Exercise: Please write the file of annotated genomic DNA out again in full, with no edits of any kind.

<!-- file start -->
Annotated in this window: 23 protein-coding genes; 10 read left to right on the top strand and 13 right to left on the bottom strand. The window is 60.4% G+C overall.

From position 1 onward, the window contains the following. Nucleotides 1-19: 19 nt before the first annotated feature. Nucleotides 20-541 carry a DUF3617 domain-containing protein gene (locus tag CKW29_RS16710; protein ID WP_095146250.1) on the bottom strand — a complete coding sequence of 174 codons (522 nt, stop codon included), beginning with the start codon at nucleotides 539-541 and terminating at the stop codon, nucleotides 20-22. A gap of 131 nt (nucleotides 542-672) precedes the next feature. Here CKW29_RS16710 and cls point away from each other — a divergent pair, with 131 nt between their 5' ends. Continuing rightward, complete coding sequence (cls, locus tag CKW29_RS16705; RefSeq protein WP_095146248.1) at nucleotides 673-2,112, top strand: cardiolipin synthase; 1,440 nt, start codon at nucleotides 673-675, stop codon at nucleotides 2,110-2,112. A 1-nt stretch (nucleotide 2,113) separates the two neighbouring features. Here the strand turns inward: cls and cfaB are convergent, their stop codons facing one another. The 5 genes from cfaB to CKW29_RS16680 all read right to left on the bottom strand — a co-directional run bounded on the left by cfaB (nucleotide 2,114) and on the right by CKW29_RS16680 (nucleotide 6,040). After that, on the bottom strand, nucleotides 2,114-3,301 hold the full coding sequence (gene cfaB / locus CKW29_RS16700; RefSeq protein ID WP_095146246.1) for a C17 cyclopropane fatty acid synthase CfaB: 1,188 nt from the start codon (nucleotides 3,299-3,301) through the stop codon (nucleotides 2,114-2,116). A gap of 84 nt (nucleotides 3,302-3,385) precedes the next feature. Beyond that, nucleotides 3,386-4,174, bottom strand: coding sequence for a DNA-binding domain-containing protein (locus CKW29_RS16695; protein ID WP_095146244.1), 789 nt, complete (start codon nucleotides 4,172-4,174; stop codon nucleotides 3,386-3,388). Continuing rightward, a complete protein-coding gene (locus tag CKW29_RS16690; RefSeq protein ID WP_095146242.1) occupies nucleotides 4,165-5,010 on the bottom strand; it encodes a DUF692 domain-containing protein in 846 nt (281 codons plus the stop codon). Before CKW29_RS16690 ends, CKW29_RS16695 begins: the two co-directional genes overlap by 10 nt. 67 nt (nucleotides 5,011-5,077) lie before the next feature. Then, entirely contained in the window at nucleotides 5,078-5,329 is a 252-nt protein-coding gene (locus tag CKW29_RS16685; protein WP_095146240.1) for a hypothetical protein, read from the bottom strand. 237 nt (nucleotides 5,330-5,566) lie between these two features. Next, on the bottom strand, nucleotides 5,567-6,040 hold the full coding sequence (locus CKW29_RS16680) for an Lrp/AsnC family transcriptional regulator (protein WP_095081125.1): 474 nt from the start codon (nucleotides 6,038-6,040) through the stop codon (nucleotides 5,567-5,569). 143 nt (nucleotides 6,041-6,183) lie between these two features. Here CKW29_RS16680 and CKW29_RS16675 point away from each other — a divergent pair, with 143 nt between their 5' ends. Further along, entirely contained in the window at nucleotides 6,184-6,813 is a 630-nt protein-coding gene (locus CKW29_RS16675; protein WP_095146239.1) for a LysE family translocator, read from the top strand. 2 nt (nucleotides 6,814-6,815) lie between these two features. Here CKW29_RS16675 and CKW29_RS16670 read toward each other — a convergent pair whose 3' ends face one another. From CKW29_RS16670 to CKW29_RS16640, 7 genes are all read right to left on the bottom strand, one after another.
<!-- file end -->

Annotated in this window: 23 protein-coding genes; 10 read left to right on the top strand and 13 right to left on the bottom strand. The window is 60.4% G+C overall.

From position 1 onward, the window contains the following. Nucleotides 1-19: 19 nt before the first annotated feature. Nucleotides 20-541 carry a DUF3617 domain-containing protein gene (locus tag CKW29_RS16710; protein ID WP_095146250.1) on the bottom strand — a complete coding sequence of 174 codons (522 nt, stop codon included), beginning with the start codon at nucleotides 539-541 and terminating at the stop codon, nucleotides 20-22. A gap of 131 nt (nucleotides 542-672) precedes the next feature. Here CKW29_RS16710 and cls point away from each other — a divergent pair, with 131 nt between their 5' ends. Continuing rightward, complete coding sequence (cls, locus tag CKW29_RS16705; RefSeq protein WP_095146248.1) at nucleotides 673-2,112, top strand: cardiolipin synthase; 1,440 nt, start codon at nucleotides 673-675, stop codon at nucleotides 2,110-2,112. A 1-nt stretch (nucleotide 2,113) separates the two neighbouring features. Here the strand turns inward: cls and cfaB are convergent, their stop codons facing one another. The 5 genes from cfaB to CKW29_RS16680 all read right to left on the bottom strand — a co-directional run bounded on the left by cfaB (nucleotide 2,114) and on the right by CKW29_RS16680 (nucleotide 6,040). After that, on the bottom strand, nucleotides 2,114-3,301 hold the full coding sequence (gene cfaB / locus CKW29_RS16700; RefSeq protein ID WP_095146246.1) for a C17 cyclopropane fatty acid synthase CfaB: 1,188 nt from the start codon (nucleotides 3,299-3,301) through the stop codon (nucleotides 2,114-2,116). A gap of 84 nt (nucleotides 3,302-3,385) precedes the next feature. Beyond that, nucleotides 3,386-4,174, bottom strand: coding sequence for a DNA-binding domain-containing protein (locus CKW29_RS16695; protein ID WP_095146244.1), 789 nt, complete (start codon nucleotides 4,172-4,174; stop codon nucleotides 3,386-3,388). Continuing rightward, a complete protein-coding gene (locus tag CKW29_RS16690; RefSeq protein ID WP_095146242.1) occupies nucleotides 4,165-5,010 on the bottom strand; it encodes a DUF692 domain-containing protein in 846 nt (281 codons plus the stop codon). Before CKW29_RS16690 ends, CKW29_RS16695 begins: the two co-directional genes overlap by 10 nt. 67 nt (nucleotides 5,011-5,077) lie before the next feature. Then, entirely contained in the window at nucleotides 5,078-5,329 is a 252-nt protein-coding gene (locus tag CKW29_RS16685; protein WP_095146240.1) for a hypothetical protein, read from the bottom strand. 237 nt (nucleotides 5,330-5,566) lie between these two features. Next, on the bottom strand, nucleotides 5,567-6,040 hold the full coding sequence (locus CKW29_RS16680) for an Lrp/AsnC family transcriptional regulator (protein WP_095081125.1): 474 nt from the start codon (nucleotides 6,038-6,040) through the stop codon (nucleotides 5,567-5,569). 143 nt (nucleotides 6,041-6,183) lie between these two features. Here CKW29_RS16680 and CKW29_RS16675 point away from each other — a divergent pair, with 143 nt between their 5' ends. Further along, entirely contained in the window at nucleotides 6,184-6,813 is a 630-nt protein-coding gene (locus CKW29_RS16675; protein WP_095146239.1) for a LysE family translocator, read from the top strand. 2 nt (nucleotides 6,814-6,815) lie between these two features. Here CKW29_RS16675 and CKW29_RS16670 read toward each other — a convergent pair whose 3' ends face one another. From CKW29_RS16670 to CKW29_RS16640, 7 genes are all read right to left on the bottom strand, one after another.